Man and Me_Nopause
DID YOU HEAR THE STORY OF THE BLACK WOMAN WHO INVITED 20 BLACK MEN INTO A ROOM?
On Thursday 10th August (2023) I was one of twenty Black men invited to a Stratford venue, to watch a private screening of the 20 minutes ‘Our Menopause’ film, at an event entitled "Black Men Talk Menopause". We were then encouraged to share our thoughts with the sole female present, Dr Yansie Rolston. The discussion that followed was further evidence that the preferred narrative about Black men that is readily espoused in mainstream media, is so unrepresentative of the brothers who attended.
Rather than share my singular view of the evening, I asked some attendees to share personal experiences:
Andrew Roach - “A necessary conversation and welcome change to hear, plus it was eye-opening to witness Black men without inhibitions. Once this becomes a regular occurrence the next stage is to create the environment for Black women to be in the room with same approach/attitude displayed.”
David Edwards - “I thought the event was well organised and the information was targeted at the right level. The session after the film was very useful as it allowed us to share our experiences and learn from it, as well as understanding more from the women in the film around their individual experiences and coping mechanisms. I took away a great deal of information which I have passed on to my family and friends and overall would not hesitate to attend another event in the future.”
Headley Francis - “It gave me a better insight and understanding about menopause and provided me with better ability support the women in my life who are going through menopause. Plus, it highlighted how we as Black men are collectively affected in our relationships with menopausal women. Having Dr. Amobi Onumaeme in attendance was a great bonus as it meant we could ask and get medical responses to how women are physically affected, and not just focus on the emotional impact menopause has on them."
Tony Harrison - “The outcome of the viewing and following discussion led to a widened understanding of the subject, the debunking of myths and misconceptions replaced with the educating and information sharing of a subject that both men and woman are still learning about. I hope that what we experienced will not be limited to just the small group who gathered on that summer evening but there will be more opportunities for larger numbers of men to meet and discuss the menopause freely, safely and without judgement.”
For myself, as it was my second viewing (and given that the first viewing was with a majority female audience), I was able to instantly see the contrast and benefits derived when Black men have their own discussions on important topics that affect their relationships. My heart was warmed to realise that there is an abundance of Black men who are caring and have a great depth of empathy towards their partners, and that they are keen to learn more to support their partners and better their relationships.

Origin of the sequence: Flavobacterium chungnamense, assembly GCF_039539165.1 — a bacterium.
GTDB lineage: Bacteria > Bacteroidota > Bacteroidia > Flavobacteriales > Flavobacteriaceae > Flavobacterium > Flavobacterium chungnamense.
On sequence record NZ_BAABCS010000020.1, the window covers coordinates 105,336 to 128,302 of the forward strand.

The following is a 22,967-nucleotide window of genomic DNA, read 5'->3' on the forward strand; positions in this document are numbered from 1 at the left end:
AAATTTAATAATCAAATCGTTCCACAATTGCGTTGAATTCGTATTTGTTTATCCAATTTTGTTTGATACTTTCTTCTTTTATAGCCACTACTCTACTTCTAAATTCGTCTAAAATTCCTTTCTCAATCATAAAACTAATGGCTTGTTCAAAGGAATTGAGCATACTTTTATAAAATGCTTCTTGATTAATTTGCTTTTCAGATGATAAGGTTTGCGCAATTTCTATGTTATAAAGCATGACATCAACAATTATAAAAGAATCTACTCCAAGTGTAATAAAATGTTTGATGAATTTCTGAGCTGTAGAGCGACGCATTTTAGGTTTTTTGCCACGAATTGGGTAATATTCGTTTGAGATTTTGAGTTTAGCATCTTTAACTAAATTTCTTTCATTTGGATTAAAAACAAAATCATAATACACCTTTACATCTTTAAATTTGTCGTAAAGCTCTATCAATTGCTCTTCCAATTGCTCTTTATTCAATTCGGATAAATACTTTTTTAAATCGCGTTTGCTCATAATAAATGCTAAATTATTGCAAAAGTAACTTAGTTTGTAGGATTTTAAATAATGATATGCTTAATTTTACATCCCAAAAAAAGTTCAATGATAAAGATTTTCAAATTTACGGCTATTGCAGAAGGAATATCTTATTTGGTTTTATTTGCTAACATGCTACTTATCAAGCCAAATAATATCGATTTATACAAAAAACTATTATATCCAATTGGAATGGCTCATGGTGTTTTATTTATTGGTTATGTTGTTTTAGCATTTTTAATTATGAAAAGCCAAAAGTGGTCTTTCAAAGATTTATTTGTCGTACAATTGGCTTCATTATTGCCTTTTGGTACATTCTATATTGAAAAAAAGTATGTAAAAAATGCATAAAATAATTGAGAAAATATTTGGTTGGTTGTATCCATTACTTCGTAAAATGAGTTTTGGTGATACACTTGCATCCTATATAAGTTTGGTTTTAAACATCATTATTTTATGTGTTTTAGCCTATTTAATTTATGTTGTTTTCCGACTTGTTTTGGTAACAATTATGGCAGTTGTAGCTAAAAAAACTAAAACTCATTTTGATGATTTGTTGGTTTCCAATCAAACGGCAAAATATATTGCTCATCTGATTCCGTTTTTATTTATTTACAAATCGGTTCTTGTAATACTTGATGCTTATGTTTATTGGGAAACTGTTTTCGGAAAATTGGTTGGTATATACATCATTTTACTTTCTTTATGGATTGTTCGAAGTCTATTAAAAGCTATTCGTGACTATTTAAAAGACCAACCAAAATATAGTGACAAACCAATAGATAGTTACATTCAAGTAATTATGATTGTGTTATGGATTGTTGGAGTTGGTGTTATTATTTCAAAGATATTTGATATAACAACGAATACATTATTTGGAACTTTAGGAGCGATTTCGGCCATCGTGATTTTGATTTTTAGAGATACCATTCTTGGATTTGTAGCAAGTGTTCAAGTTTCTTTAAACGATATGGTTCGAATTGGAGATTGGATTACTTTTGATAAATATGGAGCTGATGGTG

When I asked Dr. Yansie Rolston how the event was from her perspective, she said:
“It was incredible to have so many Black men in a space talking so openly and honestly about not just their experiences as a family member of someone going through menopause, but just their genuine curiosity, so that they can know more and build their information bank The conversations that they were having were from my perspective incredibly helpful because it gives us much more understanding on the work that we need to do. So, we know that we need to focus more on menopause and families. We are already thinking of having a couples-only session as one of the strands to this work and some of the men have already said they are going to organise screenings.”
For more information see www.youandmenopause.org You are encouraged to support them and learn more by buying the book Black and Menopausal: Intimate Stories of Navigating the Change, published by Jessica Kingsley Publishers.
Written by Dunstan Creavalle
MY KNOWLEDGE OF MENOPAUSE
My knowledge of menopause up until recently was that it is a relief for women from their monthly periods – No more mood swings, no more “it’s that time of the month”, no more embarrassing moments if caught short, and I am sure there are many young women who are not yet going through the menopause thinking the same.
If you are in tuned with your partner and she had regular periods you would anticipate those times and tread carefully. But to my surprise being with a partner who is going through the menopause has made me realise that it does not necessarily offer relief – it just creates different issues.
Thankfully for the both of us she voices those issues. As a result I am aware of the night sweats, constant hot flushes (which she describes as internal combustion that melts latex), joint pains, headaches, depression, anxiety – it just seems endless. Then there is the brain fog and sometimes even forgetfulness.
But what can I do?
Just be understanding, be supportive, be patient. Fan her when she gets too hot. In other words do the little things that means a lot to her. Get her hot or cold drinks, because sometimes she just can’t get them herself. I have also made the effort to be more informed about menopause and so should everyone and anyone who has a menopausal partner in their life. Trust me it helps. <Brian Quavar>